Walk Mink's performance at the Triple Rock will be recorded and filmed for a documentary. (At the time of writing, there were still tickets available, but this may not be true by door time at 5PM. Please check with the venue.) If you are going, keep in mind also that there are no openers and music is likely to start 30 to 45 minutes after door time, so arrive on time.

Vicious Vicious headline the Entry for their CD release party. Openers are Valet and Askeleton. (Read more in Chris Riemenschneider's weekly column here.)

Other musical options Friday:

  • The Bill Mike Band and Redstart with Annika-Bam - Cedar Cultural Center $8/10 7PM
  • Landing Gear / Whisper in the Noise / Ryan Lee - Uptown Bar
  • The Bottle Rockets w/ Luke Zimmerman - 400 Bar
  • Autumn Leaves / New Vintage (Baby Grant Johnson's New Wave Outfit) / Unstuck - Turf Club
  • The Mammy Nuns open for The Belfast Cowboys at Lee's Liquor Lounge. The SPMC Mobile Smoking Lounge (aka: _SmoLo_), which will be parked in Lee's lot. Show starts around 9:00 pm.

Pride Art Show

The Pride Art Show has its opening Reception at 7PM at the Calhoun Square Gallery on the 2nd floor of Calhoun Square - Admission is $5. There will be entertainment and refreshments and musician Future Lisa's Zeodrift Sculptures will be on display. (Incidentally, Lisa tells me her new CD is almost done and will be ready for a September 2005 release.) The Pride Art show will showcase different mediums from local and national GLBT artists and their supporters. It runs thru 7/2

More info at:
Add "King of Man" to Har Mar Superstar's appellations.

A recent communique from Meanfiddler (promoters of England's Reading and Leeds festivals, among other things) had this to say to promote two upcoming Har Mar shows in the UK: Part Rock n Roll part RnB all superstar! This King of Man walks vertically challenged through two towns for some exciting shows delivering his crafted lyrics and tight underpants into Camden's new re-furbished Koko and Madchesters Life Cafe. He plays the Life Café, Manchester July 4th and the Koko, London on July 6th. (And damn, I plan on being in Amsterdam those two days.)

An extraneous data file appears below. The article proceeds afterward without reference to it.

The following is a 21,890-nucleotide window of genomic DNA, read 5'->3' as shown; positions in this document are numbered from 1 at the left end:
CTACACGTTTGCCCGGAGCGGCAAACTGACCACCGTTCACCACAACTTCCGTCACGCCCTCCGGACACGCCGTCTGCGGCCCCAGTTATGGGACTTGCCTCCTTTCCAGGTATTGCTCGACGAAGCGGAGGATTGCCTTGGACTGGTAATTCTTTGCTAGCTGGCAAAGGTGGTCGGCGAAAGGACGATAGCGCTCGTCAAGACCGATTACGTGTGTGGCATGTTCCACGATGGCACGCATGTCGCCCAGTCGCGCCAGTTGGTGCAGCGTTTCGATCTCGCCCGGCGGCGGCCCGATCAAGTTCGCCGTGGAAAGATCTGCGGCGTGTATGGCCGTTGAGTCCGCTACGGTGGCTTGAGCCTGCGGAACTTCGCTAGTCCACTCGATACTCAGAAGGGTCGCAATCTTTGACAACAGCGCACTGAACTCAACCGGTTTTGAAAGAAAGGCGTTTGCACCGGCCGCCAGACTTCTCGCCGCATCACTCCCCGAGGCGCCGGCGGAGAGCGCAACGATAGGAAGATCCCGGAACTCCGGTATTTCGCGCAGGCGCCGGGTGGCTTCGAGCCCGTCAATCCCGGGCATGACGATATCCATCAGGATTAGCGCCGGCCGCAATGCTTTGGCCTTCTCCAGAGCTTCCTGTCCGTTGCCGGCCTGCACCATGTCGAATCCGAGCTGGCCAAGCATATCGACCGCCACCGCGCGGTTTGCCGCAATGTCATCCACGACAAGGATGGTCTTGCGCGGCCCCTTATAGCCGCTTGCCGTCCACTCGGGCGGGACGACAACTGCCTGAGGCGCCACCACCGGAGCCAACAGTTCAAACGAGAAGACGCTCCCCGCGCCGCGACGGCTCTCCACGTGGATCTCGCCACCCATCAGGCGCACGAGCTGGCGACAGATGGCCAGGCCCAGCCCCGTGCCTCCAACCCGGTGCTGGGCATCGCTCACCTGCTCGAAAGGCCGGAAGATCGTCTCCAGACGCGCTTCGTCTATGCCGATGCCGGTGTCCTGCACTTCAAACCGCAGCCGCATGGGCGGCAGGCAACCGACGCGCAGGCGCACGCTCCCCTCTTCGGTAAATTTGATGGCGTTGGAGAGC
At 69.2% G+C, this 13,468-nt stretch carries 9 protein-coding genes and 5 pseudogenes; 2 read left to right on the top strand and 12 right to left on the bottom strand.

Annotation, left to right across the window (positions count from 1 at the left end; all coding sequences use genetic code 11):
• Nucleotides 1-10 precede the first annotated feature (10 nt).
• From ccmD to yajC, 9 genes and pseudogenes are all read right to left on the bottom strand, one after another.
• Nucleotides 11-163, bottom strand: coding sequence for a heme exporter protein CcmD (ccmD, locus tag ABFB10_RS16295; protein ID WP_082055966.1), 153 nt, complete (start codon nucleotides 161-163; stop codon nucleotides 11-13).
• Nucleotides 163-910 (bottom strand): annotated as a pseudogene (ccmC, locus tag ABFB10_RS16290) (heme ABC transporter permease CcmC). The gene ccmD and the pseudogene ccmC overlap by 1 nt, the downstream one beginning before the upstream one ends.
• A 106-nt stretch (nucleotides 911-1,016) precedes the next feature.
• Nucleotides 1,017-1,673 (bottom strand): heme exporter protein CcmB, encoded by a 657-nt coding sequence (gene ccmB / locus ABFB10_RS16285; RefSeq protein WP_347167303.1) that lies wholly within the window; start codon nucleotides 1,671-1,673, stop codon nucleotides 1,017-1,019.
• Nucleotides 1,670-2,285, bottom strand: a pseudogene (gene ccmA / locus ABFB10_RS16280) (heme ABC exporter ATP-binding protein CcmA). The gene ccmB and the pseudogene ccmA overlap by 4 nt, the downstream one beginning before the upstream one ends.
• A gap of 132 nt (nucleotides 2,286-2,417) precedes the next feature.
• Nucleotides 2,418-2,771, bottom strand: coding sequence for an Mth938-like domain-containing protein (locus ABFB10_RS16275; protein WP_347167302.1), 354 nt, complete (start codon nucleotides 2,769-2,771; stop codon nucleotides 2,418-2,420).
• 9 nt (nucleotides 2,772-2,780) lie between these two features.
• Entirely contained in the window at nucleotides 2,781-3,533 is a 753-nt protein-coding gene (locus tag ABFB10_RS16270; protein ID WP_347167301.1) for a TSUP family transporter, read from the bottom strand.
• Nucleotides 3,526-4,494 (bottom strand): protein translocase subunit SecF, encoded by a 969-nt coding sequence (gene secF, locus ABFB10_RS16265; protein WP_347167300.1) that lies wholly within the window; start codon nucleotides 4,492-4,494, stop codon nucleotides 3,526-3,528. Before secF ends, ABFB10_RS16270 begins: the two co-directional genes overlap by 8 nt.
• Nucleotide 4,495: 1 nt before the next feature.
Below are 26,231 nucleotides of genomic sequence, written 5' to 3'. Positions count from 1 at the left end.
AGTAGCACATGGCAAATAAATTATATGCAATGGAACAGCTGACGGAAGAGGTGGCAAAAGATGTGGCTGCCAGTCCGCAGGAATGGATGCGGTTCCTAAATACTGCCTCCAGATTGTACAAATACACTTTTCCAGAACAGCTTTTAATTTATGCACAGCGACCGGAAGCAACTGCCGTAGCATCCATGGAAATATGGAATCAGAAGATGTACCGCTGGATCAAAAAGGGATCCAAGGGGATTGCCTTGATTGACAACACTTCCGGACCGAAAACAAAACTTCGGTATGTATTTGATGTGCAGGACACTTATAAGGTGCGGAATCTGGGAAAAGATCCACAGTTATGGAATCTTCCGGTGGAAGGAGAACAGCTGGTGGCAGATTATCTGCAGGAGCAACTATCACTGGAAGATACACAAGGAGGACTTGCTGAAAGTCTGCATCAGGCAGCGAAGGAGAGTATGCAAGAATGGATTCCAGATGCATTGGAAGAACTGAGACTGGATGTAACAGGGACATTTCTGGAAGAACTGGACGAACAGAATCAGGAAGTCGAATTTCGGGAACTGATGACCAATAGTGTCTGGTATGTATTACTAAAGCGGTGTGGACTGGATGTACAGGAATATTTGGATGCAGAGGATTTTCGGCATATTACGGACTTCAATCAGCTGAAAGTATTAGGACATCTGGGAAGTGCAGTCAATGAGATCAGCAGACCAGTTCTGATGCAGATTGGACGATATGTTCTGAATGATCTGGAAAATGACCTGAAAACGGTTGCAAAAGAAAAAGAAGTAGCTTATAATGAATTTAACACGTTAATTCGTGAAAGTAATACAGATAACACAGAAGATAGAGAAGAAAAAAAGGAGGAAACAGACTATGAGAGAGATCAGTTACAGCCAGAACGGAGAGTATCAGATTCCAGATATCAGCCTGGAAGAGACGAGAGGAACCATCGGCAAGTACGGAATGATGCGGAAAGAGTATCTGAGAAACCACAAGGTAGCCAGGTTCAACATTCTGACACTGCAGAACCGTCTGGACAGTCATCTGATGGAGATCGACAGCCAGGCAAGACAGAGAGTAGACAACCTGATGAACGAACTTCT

Independent Film Channel promotes Friday Night Pulp

I got an email from man about town and local music supporter Rob "Tumble" Czernik, former ad sales guy for Pulse TC. He tells me he's working for the Independent Film Channel promoting their Friday Night Pulp Film series. Friday night he'll be at Grumpy's Downtown hosting the IFC Film Fanatic Challenge, which he calls "A Jeopardy-style trivia game, with real buzzers and everything!"
Everyone that plays is entered in a drawing, and you might win an iPod mini! And there's more: On June 30 you might win a Sony entertainment system, and whoever wins the TV system is entered in a drawing to go to Cannes.

Rob will be at Grumpys June 16 from 6-9pm, and the 17th and 18th from 9-12. He'll be back there on the 23rd from 6-9 and the 24th and 25th from 9-12.

The First Avenue Newsletter this week asks you to do your part and contact your congresspeople to make sure the 22nd Amendment is not repealed. (For those who forgot to finish their civics homework, the 22nd Amendment is the one that ensures that we're finally done with GW at the end of this term.)

This week's column will be in two installments. Tune in tomorrow for Saturday's recommendations.

Wednesday, June 15, 2005

200+ Voltage: Fashion Amplified 2005 CDs stolen

It took me a full day to admit this because it partly due to my own negligence. In any case, here is the story.